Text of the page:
Starting the streak

TERRY JONES -- Edmonton Sun

, Last Updated: 8:14 AM ET

You can learn from history. So let's go back to 1971 - the last year the Edmonton Eskimos missed the playoffs.

"My golf partner Gary Smith was quick to remind me the other day that I was on that team," said Ed Molstad.

There are four of them, still living in Edmonton, who were on that '71 team - Bayne Norrie, John Wydareny, Charlie Turner and Molstad.

"I've been hoping the streak goes on for 100 years," said Norrie. "When it's gone on this long, you kind of don't want it to come up publicly that you were on the last team to miss the playoffs."

Molstad has a different view.

"I look at it that I was on the team which started the streak," he said.

That's where maybe there's something to learn from history as the Eskimos take a 3-7 record into Friday's Labour Day Rematch against the Calgary Stampeders.

In 1971, it was even worse than this.

For some reason, the Eskimos opened with an Eastern road trip with games on Tuesday, July 27 in Ottawa and Thursday, July 29 in Hamilton. If players don't like today's Monday-Friday Labour Day double dip, try that sometime.

In 1971, they lost the first two, won one and then lost the next nine.

"When you've lost nine straight, you're hiding at the back of your locker. It was not a pleasant place to be," said Molstad.

JAUCH YUKS IT UP

"We came into the dressing room the next day after making it nine in a row and coach Ray Jauch came out and started yelling at us to come down to a meeting.

"He said he was going to ask one of our guys a question and he'd better be able to answer it. We had 35 guys praying it wouldn't be them. He picked Ron Forwick.

"He said 'What's the difference between a thief and a robber?'

"We're all sitting there trying to determine the deep meaning of this, what message was trying to be conveyed. Finally Forwick says 'I don't know, coach.'

"Jauch looked at him all serious and says 'A thief is somebody who steals something, a robber is a Ukrainian overshoe.'

"There was dead silence. We were staring at him as if he was crazy. Then somebody realized it was an ethnic joke and started laughing. That's when Jauch told us we weren't going to watch the game film of the last game. He said it doesn't matter what the situation is, you have to have fun playing the game. That's when we started winning.

"I look back and think, 'What a remarkable record!' For any team, over that length of time to be in the playoffs, especially in the CFL. I think it's more of an accomplishment than it's been made out to be.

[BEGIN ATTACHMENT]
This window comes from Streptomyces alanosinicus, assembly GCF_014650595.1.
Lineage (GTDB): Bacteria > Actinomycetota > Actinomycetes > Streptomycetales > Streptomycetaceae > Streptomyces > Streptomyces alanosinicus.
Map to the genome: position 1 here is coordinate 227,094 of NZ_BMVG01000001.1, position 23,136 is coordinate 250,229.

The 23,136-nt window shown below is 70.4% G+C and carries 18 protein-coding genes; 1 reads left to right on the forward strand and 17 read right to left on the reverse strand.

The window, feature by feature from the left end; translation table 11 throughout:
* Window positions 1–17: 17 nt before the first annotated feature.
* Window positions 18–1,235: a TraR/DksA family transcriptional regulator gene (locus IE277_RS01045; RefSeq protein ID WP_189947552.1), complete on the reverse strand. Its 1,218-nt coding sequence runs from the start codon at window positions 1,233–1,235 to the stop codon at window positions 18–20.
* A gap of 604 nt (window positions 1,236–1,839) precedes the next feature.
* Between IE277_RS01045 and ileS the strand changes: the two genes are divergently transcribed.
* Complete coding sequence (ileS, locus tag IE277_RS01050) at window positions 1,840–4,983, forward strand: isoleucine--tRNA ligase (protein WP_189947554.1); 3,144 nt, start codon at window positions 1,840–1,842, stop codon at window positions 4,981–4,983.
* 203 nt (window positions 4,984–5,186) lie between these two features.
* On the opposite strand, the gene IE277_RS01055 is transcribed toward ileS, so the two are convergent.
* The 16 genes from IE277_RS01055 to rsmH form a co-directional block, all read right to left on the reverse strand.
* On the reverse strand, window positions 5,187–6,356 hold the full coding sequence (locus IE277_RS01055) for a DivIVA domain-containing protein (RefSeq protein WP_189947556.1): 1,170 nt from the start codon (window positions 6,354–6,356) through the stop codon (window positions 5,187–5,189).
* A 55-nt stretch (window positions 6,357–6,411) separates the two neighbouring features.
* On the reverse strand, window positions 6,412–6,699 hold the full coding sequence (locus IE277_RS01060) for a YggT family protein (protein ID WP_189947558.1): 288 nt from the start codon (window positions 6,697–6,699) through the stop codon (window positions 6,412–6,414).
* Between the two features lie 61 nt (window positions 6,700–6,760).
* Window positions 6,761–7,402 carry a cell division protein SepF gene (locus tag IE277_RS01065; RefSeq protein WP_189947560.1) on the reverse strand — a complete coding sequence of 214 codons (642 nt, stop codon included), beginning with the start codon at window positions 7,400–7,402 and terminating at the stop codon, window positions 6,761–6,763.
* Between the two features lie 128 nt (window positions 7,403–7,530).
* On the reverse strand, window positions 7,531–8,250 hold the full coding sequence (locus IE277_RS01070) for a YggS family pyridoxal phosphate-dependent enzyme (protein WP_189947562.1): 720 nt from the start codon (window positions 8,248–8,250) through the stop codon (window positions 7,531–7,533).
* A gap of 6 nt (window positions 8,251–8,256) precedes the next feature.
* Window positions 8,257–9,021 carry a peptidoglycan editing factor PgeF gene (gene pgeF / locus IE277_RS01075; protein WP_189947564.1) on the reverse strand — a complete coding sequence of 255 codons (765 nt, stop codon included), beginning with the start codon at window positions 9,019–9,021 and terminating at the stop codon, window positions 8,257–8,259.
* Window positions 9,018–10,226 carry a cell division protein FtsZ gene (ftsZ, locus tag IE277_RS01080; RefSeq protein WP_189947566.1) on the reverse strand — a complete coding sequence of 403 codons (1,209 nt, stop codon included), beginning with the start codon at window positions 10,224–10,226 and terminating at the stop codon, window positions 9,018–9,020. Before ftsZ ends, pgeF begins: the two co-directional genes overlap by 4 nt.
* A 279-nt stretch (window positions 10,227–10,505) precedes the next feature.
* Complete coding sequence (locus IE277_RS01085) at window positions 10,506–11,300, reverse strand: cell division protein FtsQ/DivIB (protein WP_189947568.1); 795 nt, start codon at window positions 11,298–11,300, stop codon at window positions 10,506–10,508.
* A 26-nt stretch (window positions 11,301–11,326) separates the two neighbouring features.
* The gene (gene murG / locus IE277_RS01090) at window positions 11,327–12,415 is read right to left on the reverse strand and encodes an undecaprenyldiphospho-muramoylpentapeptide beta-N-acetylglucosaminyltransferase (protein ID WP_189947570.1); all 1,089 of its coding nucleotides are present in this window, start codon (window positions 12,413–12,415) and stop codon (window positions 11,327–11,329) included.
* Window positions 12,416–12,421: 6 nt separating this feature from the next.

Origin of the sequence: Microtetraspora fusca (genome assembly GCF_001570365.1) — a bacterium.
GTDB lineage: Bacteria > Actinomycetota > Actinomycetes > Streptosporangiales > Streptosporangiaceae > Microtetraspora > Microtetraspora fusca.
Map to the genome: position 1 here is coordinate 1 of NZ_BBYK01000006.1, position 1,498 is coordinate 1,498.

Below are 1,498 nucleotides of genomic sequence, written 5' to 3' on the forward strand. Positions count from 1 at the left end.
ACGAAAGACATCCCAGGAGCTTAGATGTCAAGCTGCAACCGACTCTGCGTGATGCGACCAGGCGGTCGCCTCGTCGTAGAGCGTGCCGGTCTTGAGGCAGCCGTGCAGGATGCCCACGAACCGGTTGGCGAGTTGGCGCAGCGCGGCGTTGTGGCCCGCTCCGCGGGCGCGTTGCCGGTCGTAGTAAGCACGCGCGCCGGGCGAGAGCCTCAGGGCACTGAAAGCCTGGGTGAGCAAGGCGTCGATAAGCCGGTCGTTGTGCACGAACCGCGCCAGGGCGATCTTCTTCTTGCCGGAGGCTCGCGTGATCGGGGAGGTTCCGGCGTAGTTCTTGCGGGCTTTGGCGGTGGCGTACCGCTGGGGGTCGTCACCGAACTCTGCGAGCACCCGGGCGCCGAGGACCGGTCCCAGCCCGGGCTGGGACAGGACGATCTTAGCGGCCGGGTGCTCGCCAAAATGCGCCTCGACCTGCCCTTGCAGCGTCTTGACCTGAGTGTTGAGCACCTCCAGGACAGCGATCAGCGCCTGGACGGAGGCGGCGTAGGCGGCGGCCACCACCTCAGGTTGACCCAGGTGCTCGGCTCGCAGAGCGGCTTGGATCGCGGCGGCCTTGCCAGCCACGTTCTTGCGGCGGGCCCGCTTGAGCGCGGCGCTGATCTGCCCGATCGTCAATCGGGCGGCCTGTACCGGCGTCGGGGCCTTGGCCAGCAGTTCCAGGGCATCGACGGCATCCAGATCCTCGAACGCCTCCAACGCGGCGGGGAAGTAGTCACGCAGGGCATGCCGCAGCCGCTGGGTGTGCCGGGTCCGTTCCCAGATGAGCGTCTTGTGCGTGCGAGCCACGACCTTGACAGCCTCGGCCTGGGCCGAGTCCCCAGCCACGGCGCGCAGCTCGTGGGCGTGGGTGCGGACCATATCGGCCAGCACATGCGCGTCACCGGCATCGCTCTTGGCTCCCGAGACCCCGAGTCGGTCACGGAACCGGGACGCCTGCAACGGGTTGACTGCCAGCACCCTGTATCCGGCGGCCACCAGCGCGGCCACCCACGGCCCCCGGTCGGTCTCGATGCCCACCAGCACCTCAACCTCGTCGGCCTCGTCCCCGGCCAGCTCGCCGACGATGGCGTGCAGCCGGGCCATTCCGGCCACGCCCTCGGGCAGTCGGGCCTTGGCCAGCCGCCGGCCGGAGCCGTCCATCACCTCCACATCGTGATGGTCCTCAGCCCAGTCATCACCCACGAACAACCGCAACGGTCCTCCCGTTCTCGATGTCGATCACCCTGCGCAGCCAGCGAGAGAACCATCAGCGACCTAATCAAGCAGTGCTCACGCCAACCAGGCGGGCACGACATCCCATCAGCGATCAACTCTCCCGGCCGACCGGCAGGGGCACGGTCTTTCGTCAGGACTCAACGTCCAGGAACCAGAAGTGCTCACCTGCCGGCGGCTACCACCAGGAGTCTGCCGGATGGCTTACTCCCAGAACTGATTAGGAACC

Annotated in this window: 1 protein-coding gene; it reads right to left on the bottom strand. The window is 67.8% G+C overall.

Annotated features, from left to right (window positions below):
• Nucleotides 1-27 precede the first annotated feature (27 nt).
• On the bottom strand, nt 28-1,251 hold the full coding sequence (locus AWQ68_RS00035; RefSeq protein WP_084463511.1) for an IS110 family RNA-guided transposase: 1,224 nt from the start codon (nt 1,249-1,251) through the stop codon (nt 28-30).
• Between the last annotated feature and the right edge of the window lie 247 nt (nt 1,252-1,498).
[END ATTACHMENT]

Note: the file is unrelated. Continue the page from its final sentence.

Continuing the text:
"Turnover in this sport, in this league, is quite extreme. If any player looks at the gallery of his team pictures and the number of players on the team he played with in his first year who survived until his sixth year ... it's just a handful."

Five times the Eskimos missed the playoffs in the 60s. Today's team may look like one of those teams in the standings, but none of those teams had a quarterback like the 2006 Eskimos do with Ricky Ray.

"We had Don Trull and Rusty Clark. Essentially, we were without a quarterback. Trull had a shoulder separation in the NFL and he just lost it. He couldn't get the ball to anybody," said Norrie.

MORPHED INTO WINNERS

"We had the best defence in the league with John LaGrone, Greg Pipes, Dave Gasser, Jerry Griffin, Ron Forwick, John Wydareny ... they were all all-stars. But we didn't have much of a passing game or much of a running game and the offensive line was pretty young. When you also don't have a quarterback, it's really tough."

A quarterback did show up from the NFL cuts - Bruce Lemmerman was released by the Atlanta Falcons.

The team started having fun and won five in a row to finish the season and morphed into the team which began this amazing run the following year.

"The beginning of the streak at the end of that '71 season," said Molstad. "That was when it turned around. That's when the winning ways began. A team which had lost nine in a row, won the last five games we had left in the '71 season."

This team still has eight games to play.


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